“On engagement, we often asked them to give us a normal story and a not-so-normal or not-so-good story. It was about evaluating their honesty and transparency, and how they have been engaging. Having someone who really knows, who is your own specialist, can make such a difference.
“Finally, it is worth recognising there are some out there who have not got what you’d call an ESG team because it is perfectly integrated. Sometimes not having a team means that it is truly integrated.”
Being able to bring more people, knowledge and expertise to bear on this process could, again, give larger, pooled funds an edge, emphasised Ms Davys. “I think this is where pooling offers real potential.”
A question raised by Sherilee Mace, institutional business development director at Insight Investment, was whether there was a standard or a template that funds could follow. “Maybe it would help over time, as we get more comfortable, if there was some sort of benchmark to go by when it came to considering ESG risks and integration? If one of your funds did not have any idea about ESG, at least it would have a starting point.”
Ms Turner highlighted that the LGPS and the Local Government Association have produced guidance, though this was still in draft form at the time of the discussion in February. Mr Kendall also pointed out that Insight published in March a climate risk model, ranking businesses on their climate change-related risks and opportunities, and how they are positioning themselves for the transition to a low-carbon economy.
“This is the very first index of how companies in the fixed income world are performing from the carbon risk management perspective. We’re looking at the framework as recommended by the Task Force for Climate-related Financial Disclosure: governance, risk management strategy, targets and metrics, combining that into a rating and making a judgement call as to whether a company is managing those risks well or not,” he said.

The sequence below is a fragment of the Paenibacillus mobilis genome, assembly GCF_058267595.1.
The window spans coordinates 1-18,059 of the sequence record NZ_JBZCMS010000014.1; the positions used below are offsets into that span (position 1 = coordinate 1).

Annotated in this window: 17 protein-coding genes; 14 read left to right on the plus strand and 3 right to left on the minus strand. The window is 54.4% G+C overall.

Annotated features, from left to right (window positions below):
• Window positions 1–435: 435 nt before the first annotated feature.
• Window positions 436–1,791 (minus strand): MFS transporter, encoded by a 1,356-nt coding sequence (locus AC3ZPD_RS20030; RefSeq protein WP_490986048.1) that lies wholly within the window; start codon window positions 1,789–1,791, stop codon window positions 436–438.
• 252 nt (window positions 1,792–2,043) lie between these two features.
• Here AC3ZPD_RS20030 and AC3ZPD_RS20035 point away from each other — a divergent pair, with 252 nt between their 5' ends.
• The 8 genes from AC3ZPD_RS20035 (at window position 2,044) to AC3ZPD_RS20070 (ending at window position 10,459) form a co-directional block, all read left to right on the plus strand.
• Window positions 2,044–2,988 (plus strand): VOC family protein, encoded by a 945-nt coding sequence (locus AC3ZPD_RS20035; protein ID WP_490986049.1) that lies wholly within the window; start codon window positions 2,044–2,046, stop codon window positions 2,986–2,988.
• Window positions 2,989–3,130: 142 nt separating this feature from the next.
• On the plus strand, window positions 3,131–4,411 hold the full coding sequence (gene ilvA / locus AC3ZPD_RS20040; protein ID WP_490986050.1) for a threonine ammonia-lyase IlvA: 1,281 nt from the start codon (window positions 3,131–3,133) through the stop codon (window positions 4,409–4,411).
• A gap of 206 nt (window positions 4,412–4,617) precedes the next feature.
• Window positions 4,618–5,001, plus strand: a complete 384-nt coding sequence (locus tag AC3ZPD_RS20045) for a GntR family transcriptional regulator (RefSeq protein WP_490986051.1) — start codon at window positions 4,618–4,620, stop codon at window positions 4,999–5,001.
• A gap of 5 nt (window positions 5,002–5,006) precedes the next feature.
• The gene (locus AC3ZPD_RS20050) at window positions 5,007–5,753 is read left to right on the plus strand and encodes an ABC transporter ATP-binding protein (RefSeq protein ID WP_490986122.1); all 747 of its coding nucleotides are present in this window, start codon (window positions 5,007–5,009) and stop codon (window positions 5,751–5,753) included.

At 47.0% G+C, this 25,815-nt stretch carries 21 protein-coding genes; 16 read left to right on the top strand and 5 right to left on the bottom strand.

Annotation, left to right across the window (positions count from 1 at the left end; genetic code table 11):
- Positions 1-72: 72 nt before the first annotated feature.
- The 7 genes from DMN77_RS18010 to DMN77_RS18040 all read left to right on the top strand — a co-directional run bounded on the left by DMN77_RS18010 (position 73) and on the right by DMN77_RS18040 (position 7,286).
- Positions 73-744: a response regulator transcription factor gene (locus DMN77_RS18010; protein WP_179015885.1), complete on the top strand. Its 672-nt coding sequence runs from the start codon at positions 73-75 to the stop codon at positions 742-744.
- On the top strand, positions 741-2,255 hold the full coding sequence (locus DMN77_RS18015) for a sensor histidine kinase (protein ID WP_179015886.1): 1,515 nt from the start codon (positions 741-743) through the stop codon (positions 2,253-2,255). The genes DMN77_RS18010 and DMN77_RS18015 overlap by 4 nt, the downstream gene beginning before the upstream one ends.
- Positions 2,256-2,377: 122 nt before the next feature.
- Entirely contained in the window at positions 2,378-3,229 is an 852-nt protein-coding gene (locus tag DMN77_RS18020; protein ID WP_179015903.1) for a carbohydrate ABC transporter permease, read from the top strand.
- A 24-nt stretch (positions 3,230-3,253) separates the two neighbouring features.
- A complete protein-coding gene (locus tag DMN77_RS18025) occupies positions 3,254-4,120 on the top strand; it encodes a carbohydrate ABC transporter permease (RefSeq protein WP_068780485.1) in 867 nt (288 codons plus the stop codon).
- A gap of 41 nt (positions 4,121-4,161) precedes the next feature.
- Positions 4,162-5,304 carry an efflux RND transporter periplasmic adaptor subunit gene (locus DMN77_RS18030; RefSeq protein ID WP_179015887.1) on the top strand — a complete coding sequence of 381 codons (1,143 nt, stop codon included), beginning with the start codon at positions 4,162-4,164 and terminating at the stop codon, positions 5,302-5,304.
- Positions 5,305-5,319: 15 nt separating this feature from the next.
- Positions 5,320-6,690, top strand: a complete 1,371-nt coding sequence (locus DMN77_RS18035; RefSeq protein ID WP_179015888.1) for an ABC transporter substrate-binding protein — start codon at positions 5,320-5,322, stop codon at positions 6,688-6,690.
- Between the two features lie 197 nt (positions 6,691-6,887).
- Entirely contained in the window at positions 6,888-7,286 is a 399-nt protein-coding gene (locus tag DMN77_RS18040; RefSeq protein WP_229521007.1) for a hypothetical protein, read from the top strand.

ESG risk analysis
With time running out, Ms Turner asked panellists what their takeaway – their one –nugget – from the discussion would be.
“For me, it is about how you incorporate ESG into your fixed income process. I’ve always looked at it much more from an equities perspective,” said Mr Bourne.
“I’d echo that,” added Ms Davys. “I think people are now starting to think much more about how they put ESG into fixed income, and alternatives as well. Perhaps they have been focusing on equities simply because they have been such a large proportion of their assets.”
“The pooled funds have some very good people leading their responsible investment efforts. They need to be empowered and challenged to deliver change, in particular in relation to fixed income,” argued Mr Sullivan.
“For me, it is the point about ESG in a fixed income portfolio being about risk management. That is a really important takeaway. The other thing is the climate risk model, which sounds really, really interesting,” said Ms Shackleton.
“Joshua Kendall’s explanation of how the ESG process can become embedded with individual credit analysts is really important and I think begins to ring the death-knell of ‘let’s bolt on an ESG fund here or there’,” added Mr Moon.
“We are all likely to be held accountable for more relevant ESG material issues over the next few years from this pooling exercise, and so I think this conversation is a long time overdue,” concluded Mr Kendall.